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Archive for Sunday, June 17, 2001

Opinions vary on top big lake in state

June 17, 2001

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In angling circles throughout Kansas, a friendly debate occasionally erupts among some of the best fishermen about which is the best big lake in the state. Here is the gist of some of that chatter:

Most largemouth bass fishermen insisted that La Cygne Lake is the best year-round spot. But after the flood of 1993 rejuvenated the reservoirs of western Kansas, many knowledgeable anglers have argued that Cedar Bluff and Sebelius lakes are the finest largemouth abodes from April through October. For instance, Shawn and Justin Saathoff of Lawrence enjoyed a stellar day at Cedar Bluff on June 2. Five of their biggest bass weighed nearly 20 pounds.

Nevertheless lots of folks maintain that the best largemouth bass fishing occurs at the community reservoirs in eastern Kansas that charge anglers a fee to fish and launch a boat, such as Banner Creek and Lake Wabaunsee. In addition, other anglers swear that Big Hill Lake in Labette County is superb.

Among walleye anglers, Cheney Lake, near Wichita, has been described for the past two years as the best bet in May and June. In fact, the Kansas Walleye Association staged a tournament there on May 6, and 88 teams of contestants caught 562 keeper-sized walleye and 53 limits of eight fish. Tournament officials described it as the finest catch in the 13-year history of the KWA. But for year-round walleye fishing, Coffey County Lake is recognized by the cognizant as the peerless one.

Once upon a time, anglers deemed Perry Lake as the one of the finest white crappie reservoir in the world. But nowadays it isn't even the best in the state. It is said that Kirwin, Webster and Cedar Bluff lakes are the best. And in the eyes of Chat Martin of Lawrence, Kirwin is the best of the lot.

Perhaps the most contentious exchanges takes place among the smallmouth bass fishermen. Some say Wilson Lake is at the top. Others call Milford Lake the finest, saying it's chock-full of smallmouths, as well as the home of the state record. Even though Coffey's smallmouths are small in size, the population is large, and the size is rapidly improving. Thus, if it isn't the best, some fishermen assert that Coffey soon will be the best.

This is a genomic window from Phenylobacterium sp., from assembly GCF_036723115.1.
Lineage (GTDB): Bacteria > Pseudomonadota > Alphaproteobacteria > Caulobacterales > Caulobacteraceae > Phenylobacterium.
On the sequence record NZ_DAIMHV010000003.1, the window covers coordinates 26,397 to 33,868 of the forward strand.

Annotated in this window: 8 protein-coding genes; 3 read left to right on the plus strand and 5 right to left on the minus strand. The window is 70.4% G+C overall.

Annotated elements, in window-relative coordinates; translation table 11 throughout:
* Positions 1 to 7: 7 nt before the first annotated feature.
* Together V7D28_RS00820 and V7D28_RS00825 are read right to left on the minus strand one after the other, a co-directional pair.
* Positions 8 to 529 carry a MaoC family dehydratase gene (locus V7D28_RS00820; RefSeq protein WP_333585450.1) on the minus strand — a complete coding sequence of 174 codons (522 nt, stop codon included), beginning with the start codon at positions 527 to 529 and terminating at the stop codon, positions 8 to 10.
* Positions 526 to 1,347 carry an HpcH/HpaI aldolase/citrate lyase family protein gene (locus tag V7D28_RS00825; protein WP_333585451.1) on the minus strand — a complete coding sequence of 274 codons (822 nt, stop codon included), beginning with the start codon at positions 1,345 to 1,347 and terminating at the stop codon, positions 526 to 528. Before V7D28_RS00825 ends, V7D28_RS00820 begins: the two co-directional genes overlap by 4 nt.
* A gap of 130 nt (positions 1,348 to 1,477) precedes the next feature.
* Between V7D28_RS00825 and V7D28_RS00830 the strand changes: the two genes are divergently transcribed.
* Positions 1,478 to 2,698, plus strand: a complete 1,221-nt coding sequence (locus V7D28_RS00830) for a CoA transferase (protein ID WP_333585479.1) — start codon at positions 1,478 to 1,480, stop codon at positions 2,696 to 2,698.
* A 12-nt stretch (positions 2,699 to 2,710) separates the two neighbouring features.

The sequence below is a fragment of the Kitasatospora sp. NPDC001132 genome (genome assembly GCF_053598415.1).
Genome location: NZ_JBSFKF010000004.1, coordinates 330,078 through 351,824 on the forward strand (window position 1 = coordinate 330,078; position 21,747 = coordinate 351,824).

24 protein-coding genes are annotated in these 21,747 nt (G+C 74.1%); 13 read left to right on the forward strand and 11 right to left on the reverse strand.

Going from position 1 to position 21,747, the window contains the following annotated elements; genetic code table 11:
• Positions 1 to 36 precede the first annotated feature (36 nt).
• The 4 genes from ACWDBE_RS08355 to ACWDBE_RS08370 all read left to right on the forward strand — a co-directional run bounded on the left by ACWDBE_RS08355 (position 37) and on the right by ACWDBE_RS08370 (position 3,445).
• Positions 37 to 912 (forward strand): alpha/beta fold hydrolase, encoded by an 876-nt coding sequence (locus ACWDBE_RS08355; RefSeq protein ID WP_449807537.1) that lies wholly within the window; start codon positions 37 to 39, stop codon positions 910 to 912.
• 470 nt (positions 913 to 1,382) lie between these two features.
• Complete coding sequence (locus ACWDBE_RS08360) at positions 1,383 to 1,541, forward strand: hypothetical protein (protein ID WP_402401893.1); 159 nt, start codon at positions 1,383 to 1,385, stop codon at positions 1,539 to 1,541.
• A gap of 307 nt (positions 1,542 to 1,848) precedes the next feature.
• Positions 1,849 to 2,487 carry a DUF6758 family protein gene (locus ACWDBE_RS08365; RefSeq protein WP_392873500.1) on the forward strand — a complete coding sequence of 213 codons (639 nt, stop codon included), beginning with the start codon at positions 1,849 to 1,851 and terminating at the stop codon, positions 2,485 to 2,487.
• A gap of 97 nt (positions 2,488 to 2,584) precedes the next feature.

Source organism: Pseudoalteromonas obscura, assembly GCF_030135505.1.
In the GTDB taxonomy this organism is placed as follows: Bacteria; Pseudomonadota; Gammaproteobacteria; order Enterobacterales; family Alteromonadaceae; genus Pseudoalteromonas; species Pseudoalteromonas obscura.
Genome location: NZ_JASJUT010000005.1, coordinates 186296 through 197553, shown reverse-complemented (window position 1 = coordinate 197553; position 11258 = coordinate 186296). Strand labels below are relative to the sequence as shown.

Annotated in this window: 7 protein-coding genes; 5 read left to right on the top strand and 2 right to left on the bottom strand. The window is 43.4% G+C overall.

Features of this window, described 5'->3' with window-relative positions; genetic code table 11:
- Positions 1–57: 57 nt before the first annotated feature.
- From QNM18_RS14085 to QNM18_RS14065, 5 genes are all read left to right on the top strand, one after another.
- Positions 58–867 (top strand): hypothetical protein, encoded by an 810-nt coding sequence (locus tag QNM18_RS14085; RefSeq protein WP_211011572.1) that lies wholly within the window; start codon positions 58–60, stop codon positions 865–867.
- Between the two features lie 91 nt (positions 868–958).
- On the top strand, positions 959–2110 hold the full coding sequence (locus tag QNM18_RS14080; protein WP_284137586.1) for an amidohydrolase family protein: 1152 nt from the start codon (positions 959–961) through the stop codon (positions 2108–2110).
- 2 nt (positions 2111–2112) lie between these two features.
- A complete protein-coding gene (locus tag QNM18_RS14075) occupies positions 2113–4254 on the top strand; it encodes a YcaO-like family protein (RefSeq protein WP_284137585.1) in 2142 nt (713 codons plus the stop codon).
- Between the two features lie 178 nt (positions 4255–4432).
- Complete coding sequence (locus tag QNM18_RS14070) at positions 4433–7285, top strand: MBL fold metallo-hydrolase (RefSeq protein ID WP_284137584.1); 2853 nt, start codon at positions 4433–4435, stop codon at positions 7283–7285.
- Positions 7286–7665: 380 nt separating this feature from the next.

Dick and Gail Bessey of Shawnee fish all three lakes, and this year the Besseys rate Milford as extraordinary. In seven outings in late May and early June, the Besseys caught and released 321 smallmouths, and the biggest weighed 5 pounds, 10 ounces and another weighed 4 pounds, l2 ounces. What's more, Bill Burwell, a talented smallmouth angler from Abilene, says Milford isn't whipped by the wind as often as Coffey and Wilson are.

There is, however, no bandying about the best striped bass reservoir. Everyone agrees it's Wilson. According to Jack Hoskinson of Wilson, a 21-pounder was caught in May, and Hoskinson's best weighed 42 pounds, which he caught in 1988.

Respectable numbers of channel catfish abound in all the reservoir. It is Kansas' most prevalent game fish. Yet the savviest anglers maintain that Milford is the top spot. It is so good that the World Wide Catfish Anglers Tournament Series and United States Catfish Anglers scheduled tournaments at Milford this year.

Vic Oertle of Manhattan, Blair Flynn of Overbrook and Mike Flynn of Wakarusa declare that Milford also provides the most bountiful catches of wipers and white bass. Before the unseasonably cool, windy weather arrived in late May, Oertle and the Flynns enjoyed several splendid outings, catching and releasing scads of fish, weighing up to 11 pounds.

An unscientific distillation of these debates reveals that fishermen's observations are often vastly different than those of the fisheries biologists. For instance, a variety of anglers find Milford to be an outstanding lake this year for certain, but biologists deem other waterways to be better.

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